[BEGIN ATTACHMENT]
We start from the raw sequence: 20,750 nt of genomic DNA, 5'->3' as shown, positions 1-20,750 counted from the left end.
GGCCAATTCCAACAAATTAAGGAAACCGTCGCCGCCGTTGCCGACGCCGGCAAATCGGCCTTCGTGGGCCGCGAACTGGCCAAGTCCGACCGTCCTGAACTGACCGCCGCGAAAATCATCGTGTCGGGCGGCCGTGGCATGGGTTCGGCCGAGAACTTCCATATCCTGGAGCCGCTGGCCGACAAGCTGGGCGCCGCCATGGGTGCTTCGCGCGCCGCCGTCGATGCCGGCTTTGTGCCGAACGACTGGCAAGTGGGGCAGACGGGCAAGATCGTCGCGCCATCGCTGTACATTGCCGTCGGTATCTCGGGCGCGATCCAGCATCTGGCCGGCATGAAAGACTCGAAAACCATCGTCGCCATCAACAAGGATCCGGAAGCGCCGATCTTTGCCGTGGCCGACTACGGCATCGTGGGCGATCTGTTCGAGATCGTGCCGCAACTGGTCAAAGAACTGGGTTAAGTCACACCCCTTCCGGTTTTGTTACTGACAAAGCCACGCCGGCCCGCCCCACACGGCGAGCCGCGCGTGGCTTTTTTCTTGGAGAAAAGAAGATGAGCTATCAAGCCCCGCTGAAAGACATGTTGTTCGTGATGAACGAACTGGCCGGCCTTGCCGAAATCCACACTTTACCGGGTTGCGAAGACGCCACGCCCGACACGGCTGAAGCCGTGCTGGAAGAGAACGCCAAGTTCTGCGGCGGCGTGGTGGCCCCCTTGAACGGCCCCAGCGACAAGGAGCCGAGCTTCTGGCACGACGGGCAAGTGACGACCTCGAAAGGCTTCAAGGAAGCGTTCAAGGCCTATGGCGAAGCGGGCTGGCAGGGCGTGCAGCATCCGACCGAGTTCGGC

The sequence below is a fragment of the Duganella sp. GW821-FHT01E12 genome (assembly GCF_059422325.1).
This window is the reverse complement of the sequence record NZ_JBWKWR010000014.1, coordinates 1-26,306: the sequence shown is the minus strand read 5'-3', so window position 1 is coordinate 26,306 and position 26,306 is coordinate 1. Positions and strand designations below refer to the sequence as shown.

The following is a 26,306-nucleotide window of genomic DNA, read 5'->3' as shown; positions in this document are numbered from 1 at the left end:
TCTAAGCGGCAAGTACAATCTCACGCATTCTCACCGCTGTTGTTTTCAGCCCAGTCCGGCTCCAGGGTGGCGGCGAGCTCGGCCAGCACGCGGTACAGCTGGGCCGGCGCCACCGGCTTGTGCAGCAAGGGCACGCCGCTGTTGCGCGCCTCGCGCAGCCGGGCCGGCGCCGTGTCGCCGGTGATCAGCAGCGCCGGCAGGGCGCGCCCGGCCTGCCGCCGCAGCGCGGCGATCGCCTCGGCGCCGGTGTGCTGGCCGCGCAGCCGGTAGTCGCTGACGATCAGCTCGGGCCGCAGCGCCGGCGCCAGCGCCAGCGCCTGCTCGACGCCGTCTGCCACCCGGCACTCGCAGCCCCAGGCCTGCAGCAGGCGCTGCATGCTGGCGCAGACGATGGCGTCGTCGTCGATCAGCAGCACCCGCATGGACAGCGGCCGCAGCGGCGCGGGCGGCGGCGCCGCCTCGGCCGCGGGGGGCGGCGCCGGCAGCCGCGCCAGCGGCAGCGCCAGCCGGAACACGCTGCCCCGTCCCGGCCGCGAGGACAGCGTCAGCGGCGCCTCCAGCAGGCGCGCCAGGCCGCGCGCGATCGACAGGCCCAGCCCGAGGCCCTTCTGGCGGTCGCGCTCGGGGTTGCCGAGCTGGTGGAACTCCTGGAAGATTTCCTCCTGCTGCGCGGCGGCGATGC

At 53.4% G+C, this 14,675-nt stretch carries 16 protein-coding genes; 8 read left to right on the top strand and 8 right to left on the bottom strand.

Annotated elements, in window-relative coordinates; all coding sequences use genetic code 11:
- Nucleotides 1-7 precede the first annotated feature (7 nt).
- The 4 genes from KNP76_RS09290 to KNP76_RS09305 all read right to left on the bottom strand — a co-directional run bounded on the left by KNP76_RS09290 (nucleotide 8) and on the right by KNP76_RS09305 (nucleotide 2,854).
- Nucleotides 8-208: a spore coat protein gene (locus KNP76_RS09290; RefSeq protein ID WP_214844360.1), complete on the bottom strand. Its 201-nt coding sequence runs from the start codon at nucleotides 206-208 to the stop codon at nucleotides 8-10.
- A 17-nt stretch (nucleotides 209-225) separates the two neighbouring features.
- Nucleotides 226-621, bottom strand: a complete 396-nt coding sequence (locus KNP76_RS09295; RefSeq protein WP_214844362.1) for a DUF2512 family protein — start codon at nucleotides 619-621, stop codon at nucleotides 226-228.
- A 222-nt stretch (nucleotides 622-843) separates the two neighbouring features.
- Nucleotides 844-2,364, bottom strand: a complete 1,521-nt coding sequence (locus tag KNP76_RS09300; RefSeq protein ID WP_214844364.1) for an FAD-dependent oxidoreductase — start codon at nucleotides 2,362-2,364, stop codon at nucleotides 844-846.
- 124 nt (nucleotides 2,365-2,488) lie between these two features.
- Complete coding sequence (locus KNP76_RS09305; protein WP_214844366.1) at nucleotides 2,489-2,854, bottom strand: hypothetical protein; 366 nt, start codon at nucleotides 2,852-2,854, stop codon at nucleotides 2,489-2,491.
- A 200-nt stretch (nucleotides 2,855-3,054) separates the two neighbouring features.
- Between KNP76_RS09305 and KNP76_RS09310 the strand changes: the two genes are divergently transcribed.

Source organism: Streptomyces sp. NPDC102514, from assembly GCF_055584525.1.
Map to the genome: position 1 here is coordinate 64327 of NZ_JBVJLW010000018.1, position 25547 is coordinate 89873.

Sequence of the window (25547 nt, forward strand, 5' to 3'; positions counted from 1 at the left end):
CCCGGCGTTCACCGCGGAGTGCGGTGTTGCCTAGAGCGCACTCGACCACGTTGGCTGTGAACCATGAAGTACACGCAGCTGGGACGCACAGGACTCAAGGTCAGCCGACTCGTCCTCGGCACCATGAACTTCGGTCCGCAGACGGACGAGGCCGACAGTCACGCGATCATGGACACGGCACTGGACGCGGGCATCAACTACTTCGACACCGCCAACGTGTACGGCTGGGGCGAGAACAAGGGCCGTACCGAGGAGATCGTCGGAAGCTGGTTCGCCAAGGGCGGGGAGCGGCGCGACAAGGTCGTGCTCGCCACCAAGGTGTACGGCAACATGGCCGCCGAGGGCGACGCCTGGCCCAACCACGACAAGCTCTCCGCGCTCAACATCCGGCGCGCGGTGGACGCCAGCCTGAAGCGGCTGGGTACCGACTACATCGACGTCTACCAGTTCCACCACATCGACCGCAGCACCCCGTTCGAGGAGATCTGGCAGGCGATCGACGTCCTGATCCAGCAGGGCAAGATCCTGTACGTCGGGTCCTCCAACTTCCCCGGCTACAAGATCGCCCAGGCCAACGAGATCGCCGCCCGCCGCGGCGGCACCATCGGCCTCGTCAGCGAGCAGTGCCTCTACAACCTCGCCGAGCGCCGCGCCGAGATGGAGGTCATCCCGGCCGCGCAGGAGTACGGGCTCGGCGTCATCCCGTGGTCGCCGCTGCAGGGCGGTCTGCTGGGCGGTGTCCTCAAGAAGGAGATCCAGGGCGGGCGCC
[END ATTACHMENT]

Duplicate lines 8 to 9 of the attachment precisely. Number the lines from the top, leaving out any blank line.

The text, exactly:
Annotated elements, in window-relative coordinates; all coding sequences use genetic code 11:
- Nucleotides 1-7 precede the first annotated feature (7 nt).